Skip to comments.PTR Industries aims to ship out 'Made in SC' guns
Posted on 03/21/2014 5:35:09 AM PDT by RC one
AYNOR, SC (WMBF) - The gun plant is already manufacturing parts to be put together for the first shipment of guns to be stamped with "Made In Aynor, South Carolina."
PTR Industries officially moved in to the empty building at the Cool Spring Business Park in Aynor in January. The Connecticut-based business is the first gun manufacturer to open in Horry County.
For the first few weeks, crews assembled parts previously made in the old Connecticut plant. It was the easiest way to train new, local employees and keep production going while transitioning to the new plant in Aynor.
Now, PTR Industries is operating at the Cool Spring Business Park with plans to have 80 percent of the gun parts manufactured there. We have different machines that mill different parts. We get metal to turn into the receiver, the bolts, the bolt heads, the carriers," explained purchasing manager Bob Grabowski during a tour of the facility.Every piece is inspected by human hands."If anything is a little bit off, the gun wont function right," said Grabowski, stating safety and quality control is a top priority at the gun plant.Employees are trained to detect any defect, which includes sanding off metal burrs and making measurements exact."We want to make sure when we send a gun out they have it for a long, long time and it doesn't give them any trouble," Grabowski said.
The company aims to not give purchasers any trouble and to abide by the law. Crews can alter machines to make the guns state-legal across the county.
"Our guns typically come with a 20 round magazine. But we create different parts for someone in California, for example, because by law guns there can only have 10 rounds," Grabowski explained, showing a machine made specifically to trim the magazine.
All the finished pieces are put together and put to a test fire. PTR Industries doesn't shoot outside, but in a controlled environment in the back of the plant. The company uses a bullet trap where crews put the muzzle of the gun into and fire off 10 to 15 rounds."We do that many rounds because it's a semi-automatic and we want to make sure everything is cycling through and working properly," said Grabowski.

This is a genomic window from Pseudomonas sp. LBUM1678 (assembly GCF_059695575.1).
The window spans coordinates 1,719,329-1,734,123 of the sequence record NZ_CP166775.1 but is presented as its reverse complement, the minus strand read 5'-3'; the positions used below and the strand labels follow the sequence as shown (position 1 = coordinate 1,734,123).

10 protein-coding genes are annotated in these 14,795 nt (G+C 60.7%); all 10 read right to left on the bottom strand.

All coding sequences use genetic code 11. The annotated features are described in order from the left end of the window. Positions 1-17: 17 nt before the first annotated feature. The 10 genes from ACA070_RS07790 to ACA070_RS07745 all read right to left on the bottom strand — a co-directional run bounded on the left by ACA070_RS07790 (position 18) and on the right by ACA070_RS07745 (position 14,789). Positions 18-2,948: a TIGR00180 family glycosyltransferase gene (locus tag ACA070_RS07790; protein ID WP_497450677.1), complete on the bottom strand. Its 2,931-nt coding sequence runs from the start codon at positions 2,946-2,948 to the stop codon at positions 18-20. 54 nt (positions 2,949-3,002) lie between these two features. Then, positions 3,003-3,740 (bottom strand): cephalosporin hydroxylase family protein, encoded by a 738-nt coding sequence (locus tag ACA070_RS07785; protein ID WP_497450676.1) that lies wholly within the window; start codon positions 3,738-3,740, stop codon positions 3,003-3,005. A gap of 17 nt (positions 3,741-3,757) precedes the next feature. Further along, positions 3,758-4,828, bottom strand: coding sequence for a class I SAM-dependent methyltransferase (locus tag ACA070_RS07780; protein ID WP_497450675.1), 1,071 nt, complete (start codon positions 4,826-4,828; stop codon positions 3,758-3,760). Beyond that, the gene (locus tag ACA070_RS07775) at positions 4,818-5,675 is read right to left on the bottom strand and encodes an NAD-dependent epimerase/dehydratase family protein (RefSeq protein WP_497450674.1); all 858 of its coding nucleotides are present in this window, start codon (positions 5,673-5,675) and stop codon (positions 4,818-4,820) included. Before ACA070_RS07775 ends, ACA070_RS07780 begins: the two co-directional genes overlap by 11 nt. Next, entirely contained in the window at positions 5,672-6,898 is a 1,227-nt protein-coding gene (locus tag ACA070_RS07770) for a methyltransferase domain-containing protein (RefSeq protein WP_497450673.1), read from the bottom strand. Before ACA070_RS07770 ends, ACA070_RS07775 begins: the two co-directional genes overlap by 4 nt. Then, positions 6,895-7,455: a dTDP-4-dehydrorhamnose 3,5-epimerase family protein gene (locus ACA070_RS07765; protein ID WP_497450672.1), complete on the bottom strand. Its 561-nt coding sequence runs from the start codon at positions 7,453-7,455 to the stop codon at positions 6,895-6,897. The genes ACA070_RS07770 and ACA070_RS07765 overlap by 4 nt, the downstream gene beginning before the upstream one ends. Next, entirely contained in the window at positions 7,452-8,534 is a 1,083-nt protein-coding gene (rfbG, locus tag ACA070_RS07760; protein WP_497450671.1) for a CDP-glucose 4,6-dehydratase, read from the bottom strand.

PTR Industries is now offering a 'First Run Sale' for gun enthusiasts that want a piece of the history being made. The company will even allow a purchaser to pick out their own, unique serial number for the first run of guns.
Designed for those who require the most adaptable defense weapons package, the new PTR-91 SBR (Short Barrel Rifle) provides superior firepower in a customizable compact package. Its available with a collapsible paratrooper or six-position M4 tactical stock and welded scope mount for optics mounting. The handguard is equipped with 3-inch rail at the 6 oclock position for simple and fast front grip mounting. Caliber .308 Win., 8.375-inch barrel, H&K navy style polymer trigger group, and a 20-round magazine.
Read more: http://www.shotgunnews.com/2012/04/19/ptr-91-short-barrel-rifle/#ixzz2wbGqHBPT
Horry Co., That’s Myrtle Beach isn’t it?
Visit, pick your ser#.
Make a nice trip out of it.
But it is kind of cool to watch fire blow 3 feet out the end of the barrel!
That’s got to be as loud sumbitch.
Loud guns save lives, oops loud bikes save lives never mind LOL
I want a PTR-91, but in the regular HK-91 length, not this short-barreled thing. It’s the first cousin to the FAL, a roller-locked delayed-gas rifle in 7.62 x 51.
I’ll bet the muzzle flash looks like a ma deuce. It seems like it would be useful for repelling a group of armed and possibly armored intruders that managed to breach your front door, especially with a quality drum mag. I can see a few other uses for such a weapon too.
That's got to be as loud sumbitch.